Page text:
Landing of the Pilgrim Fathers in New England
The breaking waves dash'd high On a stern and rock-bound coast, And the woods against a stormy sky Their giant branches toss'd;
And the heavy night hung dark The hills and waters o'er, When a band of exiles moor'd their bark On the wild New England shore.
Not as the conqueror comes, They, the true-hearted, came; Not with the roll of the stirring drums, And the trumpet that sings of fame;
Not as the flying come, In silence and in fear;-- They shook the depths of the desert gloom With their hymns of lofty cheer.
Amidst the storm they sang, And the stars heard and the sea; And the sounding aisles of the dim woods rang To the anthem of the free!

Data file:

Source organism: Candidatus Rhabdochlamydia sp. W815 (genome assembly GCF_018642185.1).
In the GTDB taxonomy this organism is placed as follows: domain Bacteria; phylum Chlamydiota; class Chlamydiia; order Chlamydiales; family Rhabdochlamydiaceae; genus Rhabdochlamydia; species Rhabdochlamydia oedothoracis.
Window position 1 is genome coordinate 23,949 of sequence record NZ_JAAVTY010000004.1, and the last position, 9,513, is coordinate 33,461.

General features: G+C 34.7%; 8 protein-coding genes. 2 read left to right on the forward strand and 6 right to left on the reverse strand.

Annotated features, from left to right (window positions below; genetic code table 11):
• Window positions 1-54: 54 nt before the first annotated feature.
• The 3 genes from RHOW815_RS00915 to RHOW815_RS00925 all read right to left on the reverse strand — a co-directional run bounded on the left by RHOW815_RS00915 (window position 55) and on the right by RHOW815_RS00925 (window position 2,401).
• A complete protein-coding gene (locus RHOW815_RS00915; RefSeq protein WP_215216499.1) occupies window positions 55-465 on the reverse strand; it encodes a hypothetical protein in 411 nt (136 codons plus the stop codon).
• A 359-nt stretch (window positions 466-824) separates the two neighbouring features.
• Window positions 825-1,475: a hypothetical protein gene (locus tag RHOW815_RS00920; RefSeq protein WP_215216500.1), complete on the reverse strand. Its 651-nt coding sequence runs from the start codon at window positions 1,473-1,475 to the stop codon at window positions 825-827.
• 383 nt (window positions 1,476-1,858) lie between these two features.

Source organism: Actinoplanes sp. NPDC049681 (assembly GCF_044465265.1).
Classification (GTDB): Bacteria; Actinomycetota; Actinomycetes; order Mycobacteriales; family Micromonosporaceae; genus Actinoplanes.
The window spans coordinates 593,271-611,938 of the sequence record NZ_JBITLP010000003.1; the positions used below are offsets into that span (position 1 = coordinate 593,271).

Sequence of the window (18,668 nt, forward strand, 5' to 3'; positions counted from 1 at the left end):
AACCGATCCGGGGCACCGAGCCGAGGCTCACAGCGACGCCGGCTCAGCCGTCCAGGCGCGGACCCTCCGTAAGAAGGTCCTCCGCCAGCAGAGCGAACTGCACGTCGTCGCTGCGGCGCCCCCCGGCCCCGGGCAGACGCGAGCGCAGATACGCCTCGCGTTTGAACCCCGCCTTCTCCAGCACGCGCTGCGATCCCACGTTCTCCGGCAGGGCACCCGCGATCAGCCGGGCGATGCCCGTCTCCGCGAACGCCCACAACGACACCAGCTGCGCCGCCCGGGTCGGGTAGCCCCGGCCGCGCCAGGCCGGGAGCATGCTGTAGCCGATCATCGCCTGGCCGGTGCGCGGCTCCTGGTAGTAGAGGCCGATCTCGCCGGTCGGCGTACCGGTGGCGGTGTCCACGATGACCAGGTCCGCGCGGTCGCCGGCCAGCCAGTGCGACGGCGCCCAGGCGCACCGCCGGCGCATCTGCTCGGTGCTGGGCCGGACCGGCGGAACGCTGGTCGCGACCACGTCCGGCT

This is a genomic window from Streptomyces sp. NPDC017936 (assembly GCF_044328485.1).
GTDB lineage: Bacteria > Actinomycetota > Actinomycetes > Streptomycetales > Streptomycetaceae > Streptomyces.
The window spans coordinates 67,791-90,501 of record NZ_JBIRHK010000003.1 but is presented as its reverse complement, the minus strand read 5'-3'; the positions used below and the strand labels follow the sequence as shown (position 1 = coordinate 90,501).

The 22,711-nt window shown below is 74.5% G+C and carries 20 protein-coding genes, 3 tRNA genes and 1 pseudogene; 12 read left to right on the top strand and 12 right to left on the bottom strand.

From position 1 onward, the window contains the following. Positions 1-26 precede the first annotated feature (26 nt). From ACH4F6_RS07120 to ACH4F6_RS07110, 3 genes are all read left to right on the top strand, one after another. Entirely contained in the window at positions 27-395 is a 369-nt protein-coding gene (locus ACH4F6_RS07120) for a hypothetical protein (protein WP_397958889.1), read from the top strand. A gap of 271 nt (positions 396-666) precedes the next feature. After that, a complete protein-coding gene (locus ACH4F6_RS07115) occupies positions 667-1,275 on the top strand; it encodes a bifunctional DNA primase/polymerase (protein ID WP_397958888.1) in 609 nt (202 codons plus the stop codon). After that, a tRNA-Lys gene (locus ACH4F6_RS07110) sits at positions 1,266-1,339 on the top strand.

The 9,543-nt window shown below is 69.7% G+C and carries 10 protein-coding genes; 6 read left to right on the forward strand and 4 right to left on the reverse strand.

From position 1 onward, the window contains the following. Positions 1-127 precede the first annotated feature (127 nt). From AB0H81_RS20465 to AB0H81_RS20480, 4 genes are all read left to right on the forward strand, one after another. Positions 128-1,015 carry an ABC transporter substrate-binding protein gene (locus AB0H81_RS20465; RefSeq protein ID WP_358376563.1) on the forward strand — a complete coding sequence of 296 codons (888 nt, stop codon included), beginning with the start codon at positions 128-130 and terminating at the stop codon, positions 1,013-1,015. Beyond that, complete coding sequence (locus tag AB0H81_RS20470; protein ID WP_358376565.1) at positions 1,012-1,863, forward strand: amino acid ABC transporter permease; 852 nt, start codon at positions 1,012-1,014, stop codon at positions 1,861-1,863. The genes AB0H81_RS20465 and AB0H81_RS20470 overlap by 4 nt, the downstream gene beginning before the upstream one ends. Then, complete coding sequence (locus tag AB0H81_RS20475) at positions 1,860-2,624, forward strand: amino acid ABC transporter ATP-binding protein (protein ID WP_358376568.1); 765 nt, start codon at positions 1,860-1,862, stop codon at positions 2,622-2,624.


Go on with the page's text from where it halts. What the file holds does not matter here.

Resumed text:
The ocean eagle soar'd From his nest by the white wave's foam; And the rocking pines of the forest roar'd-- This was their welcome home!
There were men with hoary hair Amidst that pilgrim band;-- Why had _they_ come to wither there, Away from their childhood's land?
There was woman's fearless eye, Lit by her deep love's truth; There was manhood's brow serenely high, And the fiery heart of youth.
What sought they thus afar?-- Bright jewels of the mine? The wealth of seas, the spoils of war?-- They sought a faith's pure shrine!
Ay, call it holy ground, The soil where first they trod. They have left unstain'd what there they found-- Freedom to worship God.
_--Felicia Browne Hemans_